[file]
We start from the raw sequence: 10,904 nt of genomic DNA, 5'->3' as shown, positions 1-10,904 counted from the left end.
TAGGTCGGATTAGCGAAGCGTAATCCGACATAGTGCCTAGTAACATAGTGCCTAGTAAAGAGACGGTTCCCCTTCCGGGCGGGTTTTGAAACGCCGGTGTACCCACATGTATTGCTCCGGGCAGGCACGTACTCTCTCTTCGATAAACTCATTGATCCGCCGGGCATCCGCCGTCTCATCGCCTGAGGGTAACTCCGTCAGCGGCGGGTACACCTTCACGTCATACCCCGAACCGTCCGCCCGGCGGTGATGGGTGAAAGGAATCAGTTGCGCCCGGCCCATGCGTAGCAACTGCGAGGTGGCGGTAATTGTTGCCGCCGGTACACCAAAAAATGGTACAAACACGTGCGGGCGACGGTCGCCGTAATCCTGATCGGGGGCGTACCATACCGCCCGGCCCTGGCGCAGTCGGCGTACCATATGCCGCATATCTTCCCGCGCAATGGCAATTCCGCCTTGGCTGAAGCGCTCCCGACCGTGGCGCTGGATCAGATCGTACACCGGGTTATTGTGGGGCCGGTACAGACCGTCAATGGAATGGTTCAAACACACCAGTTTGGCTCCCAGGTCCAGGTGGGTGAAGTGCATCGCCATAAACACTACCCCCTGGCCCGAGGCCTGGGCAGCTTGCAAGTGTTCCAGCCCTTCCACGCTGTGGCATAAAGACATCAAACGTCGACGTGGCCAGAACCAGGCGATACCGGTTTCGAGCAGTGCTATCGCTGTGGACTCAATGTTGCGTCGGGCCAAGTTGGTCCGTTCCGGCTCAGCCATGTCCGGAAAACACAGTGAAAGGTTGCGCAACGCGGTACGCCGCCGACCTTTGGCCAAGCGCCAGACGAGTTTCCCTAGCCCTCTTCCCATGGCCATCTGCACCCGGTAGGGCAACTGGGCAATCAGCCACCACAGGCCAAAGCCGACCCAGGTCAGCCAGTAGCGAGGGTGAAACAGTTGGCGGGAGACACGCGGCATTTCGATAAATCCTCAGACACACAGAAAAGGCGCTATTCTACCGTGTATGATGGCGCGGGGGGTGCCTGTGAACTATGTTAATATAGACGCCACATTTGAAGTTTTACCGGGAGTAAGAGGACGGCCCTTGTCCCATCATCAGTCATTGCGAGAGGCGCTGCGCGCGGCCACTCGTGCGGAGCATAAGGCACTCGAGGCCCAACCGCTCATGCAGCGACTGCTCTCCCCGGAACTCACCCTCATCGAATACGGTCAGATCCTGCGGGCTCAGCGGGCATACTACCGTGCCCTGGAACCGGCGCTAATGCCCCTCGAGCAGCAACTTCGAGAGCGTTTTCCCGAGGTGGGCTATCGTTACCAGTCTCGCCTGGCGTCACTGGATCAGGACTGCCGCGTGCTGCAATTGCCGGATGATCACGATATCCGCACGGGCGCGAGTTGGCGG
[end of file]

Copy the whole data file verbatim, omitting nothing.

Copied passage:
We start from the raw sequence: 10,904 nt of genomic DNA, 5'->3' as shown, positions 1-10,904 counted from the left end.
TAGGTCGGATTAGCGAAGCGTAATCCGACATAGTGCCTAGTAACATAGTGCCTAGTAAAGAGACGGTTCCCCTTCCGGGCGGGTTTTGAAACGCCGGTGTACCCACATGTATTGCTCCGGGCAGGCACGTACTCTCTCTTCGATAAACTCATTGATCCGCCGGGCATCCGCCGTCTCATCGCCTGAGGGTAACTCCGTCAGCGGCGGGTACACCTTCACGTCATACCCCGAACCGTCCGCCCGGCGGTGATGGGTGAAAGGAATCAGTTGCGCCCGGCCCATGCGTAGCAACTGCGAGGTGGCGGTAATTGTTGCCGCCGGTACACCAAAAAATGGTACAAACACGTGCGGGCGACGGTCGCCGTAATCCTGATCGGGGGCGTACCATACCGCCCGGCCCTGGCGCAGTCGGCGTACCATATGCCGCATATCTTCCCGCGCAATGGCAATTCCGCCTTGGCTGAAGCGCTCCCGACCGTGGCGCTGGATCAGATCGTACACCGGGTTATTGTGGGGCCGGTACAGACCGTCAATGGAATGGTTCAAACACACCAGTTTGGCTCCCAGGTCCAGGTGGGTGAAGTGCATCGCCATAAACACTACCCCCTGGCCCGAGGCCTGGGCAGCTTGCAAGTGTTCCAGCCCTTCCACGCTGTGGCATAAAGACATCAAACGTCGACGTGGCCAGAACCAGGCGATACCGGTTTCGAGCAGTGCTATCGCTGTGGACTCAATGTTGCGTCGGGCCAAGTTGGTCCGTTCCGGCTCAGCCATGTCCGGAAAACACAGTGAAAGGTTGCGCAACGCGGTACGCCGCCGACCTTTGGCCAAGCGCCAGACGAGTTTCCCTAGCCCTCTTCCCATGGCCATCTGCACCCGGTAGGGCAACTGGGCAATCAGCCACCACAGGCCAAAGCCGACCCAGGTCAGCCAGTAGCGAGGGTGAAACAGTTGGCGGGAGACACGCGGCATTTCGATAAATCCTCAGACACACAGAAAAGGCGCTATTCTACCGTGTATGATGGCGCGGGGGGTGCCTGTGAACTATGTTAATATAGACGCCACATTTGAAGTTTTACCGGGAGTAAGAGGACGGCCCTTGTCCCATCATCAGTCATTGCGAGAGGCGCTGCGCGCGGCCACTCGTGCGGAGCATAAGGCACTCGAGGCCCAACCGCTCATGCAGCGACTGCTCTCCCCGGAACTCACCCTCATCGAATACGGTCAGATCCTGCGGGCTCAGCGGGCATACTACCGTGCCCTGGAACCGGCGCTAATGCCCCTCGAGCAGCAACTTCGAGAGCGTTTTCCCGAGGTGGGCTATCGTTACCAGTCTCGCCTGGCGTCACTGGATCAGGACTGCCGCGTGCTGCAATTGCCGGATGATCACGATATCCGCACGGGCGCGAGTTGGCGG